Breaking classroom silences: a view from linguistic ethnography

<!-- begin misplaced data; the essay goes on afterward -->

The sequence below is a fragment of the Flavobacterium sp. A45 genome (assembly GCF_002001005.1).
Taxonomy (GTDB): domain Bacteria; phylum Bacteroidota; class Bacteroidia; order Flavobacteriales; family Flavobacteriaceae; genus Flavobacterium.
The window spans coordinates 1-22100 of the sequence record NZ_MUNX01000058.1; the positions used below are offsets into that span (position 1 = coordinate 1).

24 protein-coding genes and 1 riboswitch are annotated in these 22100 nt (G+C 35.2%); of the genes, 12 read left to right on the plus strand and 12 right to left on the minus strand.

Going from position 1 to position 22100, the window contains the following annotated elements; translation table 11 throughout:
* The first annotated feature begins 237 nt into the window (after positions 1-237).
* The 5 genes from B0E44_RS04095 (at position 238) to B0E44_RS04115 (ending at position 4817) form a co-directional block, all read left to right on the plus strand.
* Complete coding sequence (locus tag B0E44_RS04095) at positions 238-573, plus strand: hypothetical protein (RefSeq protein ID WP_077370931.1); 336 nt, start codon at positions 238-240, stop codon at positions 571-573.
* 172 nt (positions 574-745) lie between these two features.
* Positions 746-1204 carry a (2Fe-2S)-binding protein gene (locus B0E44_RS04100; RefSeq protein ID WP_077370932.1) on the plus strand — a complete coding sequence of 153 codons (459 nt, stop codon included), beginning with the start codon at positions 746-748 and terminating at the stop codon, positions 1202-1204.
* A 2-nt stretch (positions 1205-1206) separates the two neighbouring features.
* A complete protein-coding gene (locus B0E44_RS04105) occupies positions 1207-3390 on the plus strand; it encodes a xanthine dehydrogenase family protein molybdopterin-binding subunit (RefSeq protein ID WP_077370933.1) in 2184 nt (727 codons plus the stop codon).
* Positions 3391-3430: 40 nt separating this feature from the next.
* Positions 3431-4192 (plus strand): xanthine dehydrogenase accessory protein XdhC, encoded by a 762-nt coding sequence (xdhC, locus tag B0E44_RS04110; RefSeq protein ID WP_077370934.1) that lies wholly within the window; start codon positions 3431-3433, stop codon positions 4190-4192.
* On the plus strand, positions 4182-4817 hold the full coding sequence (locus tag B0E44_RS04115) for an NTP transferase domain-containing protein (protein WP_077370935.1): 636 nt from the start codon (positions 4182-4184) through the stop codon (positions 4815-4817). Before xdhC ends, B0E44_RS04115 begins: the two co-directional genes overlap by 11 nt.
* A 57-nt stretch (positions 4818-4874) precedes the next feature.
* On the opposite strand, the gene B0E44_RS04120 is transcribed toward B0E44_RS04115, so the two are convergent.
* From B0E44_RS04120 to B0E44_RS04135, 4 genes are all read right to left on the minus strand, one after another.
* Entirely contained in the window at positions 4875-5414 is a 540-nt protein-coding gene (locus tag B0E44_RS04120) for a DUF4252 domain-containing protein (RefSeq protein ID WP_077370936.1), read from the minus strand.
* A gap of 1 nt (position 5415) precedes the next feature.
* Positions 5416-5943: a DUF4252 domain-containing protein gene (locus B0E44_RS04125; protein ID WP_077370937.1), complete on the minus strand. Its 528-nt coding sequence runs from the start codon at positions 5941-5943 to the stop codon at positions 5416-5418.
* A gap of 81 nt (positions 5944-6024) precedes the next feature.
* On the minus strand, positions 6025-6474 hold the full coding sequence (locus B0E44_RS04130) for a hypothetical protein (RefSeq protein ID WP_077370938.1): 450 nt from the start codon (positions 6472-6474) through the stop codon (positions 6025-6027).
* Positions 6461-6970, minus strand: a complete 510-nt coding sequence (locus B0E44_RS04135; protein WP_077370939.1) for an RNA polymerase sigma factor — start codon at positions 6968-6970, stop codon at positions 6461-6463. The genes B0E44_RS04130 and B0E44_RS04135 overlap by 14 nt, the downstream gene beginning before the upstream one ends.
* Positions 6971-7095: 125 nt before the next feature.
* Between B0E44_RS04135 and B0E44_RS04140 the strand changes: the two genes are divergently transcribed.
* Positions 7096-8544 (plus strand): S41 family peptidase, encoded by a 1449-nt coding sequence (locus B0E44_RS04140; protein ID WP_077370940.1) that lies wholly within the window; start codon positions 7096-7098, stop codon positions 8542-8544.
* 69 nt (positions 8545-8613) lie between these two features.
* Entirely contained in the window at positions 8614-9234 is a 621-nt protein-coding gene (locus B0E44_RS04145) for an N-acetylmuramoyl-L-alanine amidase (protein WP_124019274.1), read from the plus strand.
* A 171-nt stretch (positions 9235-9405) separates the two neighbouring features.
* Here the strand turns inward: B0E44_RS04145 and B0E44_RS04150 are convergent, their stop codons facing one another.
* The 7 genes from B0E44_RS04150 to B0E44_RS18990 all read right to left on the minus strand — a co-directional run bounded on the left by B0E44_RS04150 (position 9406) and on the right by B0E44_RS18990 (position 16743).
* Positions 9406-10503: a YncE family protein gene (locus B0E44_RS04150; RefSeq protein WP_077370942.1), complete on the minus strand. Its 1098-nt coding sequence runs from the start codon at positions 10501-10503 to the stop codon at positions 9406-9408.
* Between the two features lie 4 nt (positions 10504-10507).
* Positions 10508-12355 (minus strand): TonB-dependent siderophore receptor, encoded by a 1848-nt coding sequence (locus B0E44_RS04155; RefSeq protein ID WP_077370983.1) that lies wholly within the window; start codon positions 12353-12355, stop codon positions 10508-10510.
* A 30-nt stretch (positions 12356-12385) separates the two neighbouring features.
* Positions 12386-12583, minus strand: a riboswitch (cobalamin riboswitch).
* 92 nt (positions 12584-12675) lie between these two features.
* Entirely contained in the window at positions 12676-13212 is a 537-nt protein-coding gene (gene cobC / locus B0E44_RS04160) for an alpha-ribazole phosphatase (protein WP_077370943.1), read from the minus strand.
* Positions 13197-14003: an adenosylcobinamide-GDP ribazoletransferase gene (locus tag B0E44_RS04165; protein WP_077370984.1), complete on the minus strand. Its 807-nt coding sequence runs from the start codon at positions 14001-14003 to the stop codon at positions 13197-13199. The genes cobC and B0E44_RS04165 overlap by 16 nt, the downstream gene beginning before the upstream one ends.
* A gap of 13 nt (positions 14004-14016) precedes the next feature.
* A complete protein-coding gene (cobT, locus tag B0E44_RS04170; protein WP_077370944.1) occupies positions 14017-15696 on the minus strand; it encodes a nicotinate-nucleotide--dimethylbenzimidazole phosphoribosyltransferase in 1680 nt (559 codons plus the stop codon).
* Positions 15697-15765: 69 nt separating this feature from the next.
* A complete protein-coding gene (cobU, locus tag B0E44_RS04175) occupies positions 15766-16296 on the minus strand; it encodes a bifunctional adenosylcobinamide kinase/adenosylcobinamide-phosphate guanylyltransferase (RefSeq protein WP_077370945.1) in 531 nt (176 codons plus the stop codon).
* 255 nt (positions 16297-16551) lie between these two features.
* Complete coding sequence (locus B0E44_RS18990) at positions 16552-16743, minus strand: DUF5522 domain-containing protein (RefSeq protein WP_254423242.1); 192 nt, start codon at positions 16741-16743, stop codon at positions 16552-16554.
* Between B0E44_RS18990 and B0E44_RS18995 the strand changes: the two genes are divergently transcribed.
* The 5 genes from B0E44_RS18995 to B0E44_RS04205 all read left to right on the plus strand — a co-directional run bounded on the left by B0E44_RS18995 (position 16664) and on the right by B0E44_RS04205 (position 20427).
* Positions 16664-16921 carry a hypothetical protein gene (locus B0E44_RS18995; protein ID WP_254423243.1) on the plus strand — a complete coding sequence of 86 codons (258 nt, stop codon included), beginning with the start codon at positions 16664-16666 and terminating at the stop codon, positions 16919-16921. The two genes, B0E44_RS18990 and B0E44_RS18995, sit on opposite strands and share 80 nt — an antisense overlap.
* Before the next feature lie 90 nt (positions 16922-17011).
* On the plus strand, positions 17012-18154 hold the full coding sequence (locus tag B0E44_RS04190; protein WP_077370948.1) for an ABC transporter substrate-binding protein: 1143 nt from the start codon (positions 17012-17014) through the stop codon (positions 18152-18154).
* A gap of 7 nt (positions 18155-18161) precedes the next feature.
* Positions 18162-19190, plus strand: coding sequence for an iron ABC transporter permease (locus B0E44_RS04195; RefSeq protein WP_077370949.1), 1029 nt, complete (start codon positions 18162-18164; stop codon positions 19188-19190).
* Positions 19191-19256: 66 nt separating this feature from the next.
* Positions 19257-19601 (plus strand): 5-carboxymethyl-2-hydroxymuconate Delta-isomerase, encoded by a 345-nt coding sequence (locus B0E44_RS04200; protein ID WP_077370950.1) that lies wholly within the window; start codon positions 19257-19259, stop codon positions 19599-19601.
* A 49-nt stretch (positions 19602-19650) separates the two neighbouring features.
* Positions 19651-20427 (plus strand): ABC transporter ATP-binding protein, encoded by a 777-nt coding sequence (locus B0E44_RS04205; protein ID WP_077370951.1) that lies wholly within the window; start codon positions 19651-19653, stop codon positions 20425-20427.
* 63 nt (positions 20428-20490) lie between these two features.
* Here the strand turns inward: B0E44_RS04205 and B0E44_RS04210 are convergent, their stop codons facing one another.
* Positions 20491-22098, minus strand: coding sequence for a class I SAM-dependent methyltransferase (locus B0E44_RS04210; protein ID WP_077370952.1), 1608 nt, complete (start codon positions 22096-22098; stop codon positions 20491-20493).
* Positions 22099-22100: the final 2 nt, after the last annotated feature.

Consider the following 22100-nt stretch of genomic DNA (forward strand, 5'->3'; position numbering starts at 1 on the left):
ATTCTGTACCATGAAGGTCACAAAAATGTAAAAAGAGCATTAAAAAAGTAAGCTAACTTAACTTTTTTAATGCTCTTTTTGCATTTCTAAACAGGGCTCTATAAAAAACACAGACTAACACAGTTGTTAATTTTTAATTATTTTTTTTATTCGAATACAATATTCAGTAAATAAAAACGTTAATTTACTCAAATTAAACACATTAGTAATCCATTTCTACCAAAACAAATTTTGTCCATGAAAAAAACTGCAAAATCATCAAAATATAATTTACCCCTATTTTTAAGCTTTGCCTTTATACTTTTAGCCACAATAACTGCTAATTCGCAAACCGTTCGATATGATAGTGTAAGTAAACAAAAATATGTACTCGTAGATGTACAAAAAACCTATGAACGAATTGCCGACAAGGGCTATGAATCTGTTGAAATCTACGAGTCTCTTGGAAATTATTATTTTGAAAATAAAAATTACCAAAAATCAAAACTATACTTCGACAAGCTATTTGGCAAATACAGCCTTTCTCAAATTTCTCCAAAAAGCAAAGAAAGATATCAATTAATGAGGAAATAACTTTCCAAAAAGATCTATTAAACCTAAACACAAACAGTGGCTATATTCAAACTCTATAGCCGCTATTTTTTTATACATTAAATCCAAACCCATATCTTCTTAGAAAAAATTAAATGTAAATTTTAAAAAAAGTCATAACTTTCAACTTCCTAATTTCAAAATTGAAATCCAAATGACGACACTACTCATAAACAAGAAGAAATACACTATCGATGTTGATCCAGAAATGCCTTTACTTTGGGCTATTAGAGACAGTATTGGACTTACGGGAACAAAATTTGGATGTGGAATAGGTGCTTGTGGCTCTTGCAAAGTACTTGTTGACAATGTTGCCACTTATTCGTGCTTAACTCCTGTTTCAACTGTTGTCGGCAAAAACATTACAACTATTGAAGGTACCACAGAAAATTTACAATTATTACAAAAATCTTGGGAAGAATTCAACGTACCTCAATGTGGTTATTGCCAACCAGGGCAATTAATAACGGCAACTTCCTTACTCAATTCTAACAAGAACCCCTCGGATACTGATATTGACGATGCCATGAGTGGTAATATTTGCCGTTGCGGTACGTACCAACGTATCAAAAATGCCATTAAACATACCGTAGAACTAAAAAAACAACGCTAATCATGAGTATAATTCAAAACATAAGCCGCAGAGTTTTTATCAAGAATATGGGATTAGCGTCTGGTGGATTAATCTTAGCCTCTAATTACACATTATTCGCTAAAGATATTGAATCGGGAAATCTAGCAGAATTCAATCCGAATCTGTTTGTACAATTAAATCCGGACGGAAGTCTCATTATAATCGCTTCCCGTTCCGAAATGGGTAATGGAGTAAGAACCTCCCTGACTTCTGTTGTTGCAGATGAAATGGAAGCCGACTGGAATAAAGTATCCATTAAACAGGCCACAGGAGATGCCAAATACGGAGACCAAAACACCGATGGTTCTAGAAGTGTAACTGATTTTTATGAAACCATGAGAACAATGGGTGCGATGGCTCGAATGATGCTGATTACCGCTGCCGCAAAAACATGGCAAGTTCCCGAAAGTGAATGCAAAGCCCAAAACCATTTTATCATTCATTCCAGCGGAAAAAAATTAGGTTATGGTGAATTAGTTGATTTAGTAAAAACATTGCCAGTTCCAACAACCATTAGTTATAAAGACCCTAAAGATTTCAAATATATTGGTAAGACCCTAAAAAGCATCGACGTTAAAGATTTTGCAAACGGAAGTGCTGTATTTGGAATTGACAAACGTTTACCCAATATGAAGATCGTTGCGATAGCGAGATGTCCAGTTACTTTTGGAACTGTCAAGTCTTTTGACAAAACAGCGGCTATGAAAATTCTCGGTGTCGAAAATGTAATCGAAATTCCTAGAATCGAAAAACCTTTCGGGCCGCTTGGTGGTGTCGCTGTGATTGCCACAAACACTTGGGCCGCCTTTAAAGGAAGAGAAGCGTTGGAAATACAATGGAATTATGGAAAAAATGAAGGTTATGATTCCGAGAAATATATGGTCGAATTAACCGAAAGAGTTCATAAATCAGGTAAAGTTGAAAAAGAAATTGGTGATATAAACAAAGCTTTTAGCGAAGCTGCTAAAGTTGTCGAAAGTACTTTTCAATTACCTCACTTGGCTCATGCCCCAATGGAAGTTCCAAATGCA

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This paper addresses potentially problematic classroom episodes in which someone foregrounds a social division that is normally taken for granted. It illustrates the way in which linguistic ethnography can unpack the layered processes that collide in the breaking of silence, showing how linguistic form and practice, individual positioning, local institutional history and national education policy development all count, and it discusses the value of situated interactional data for teacher development. It presents two case studies, involving a Turkish language class in a Greek-Cypriot secondary school, and a discussion of Standard English in an inner London comprehensive.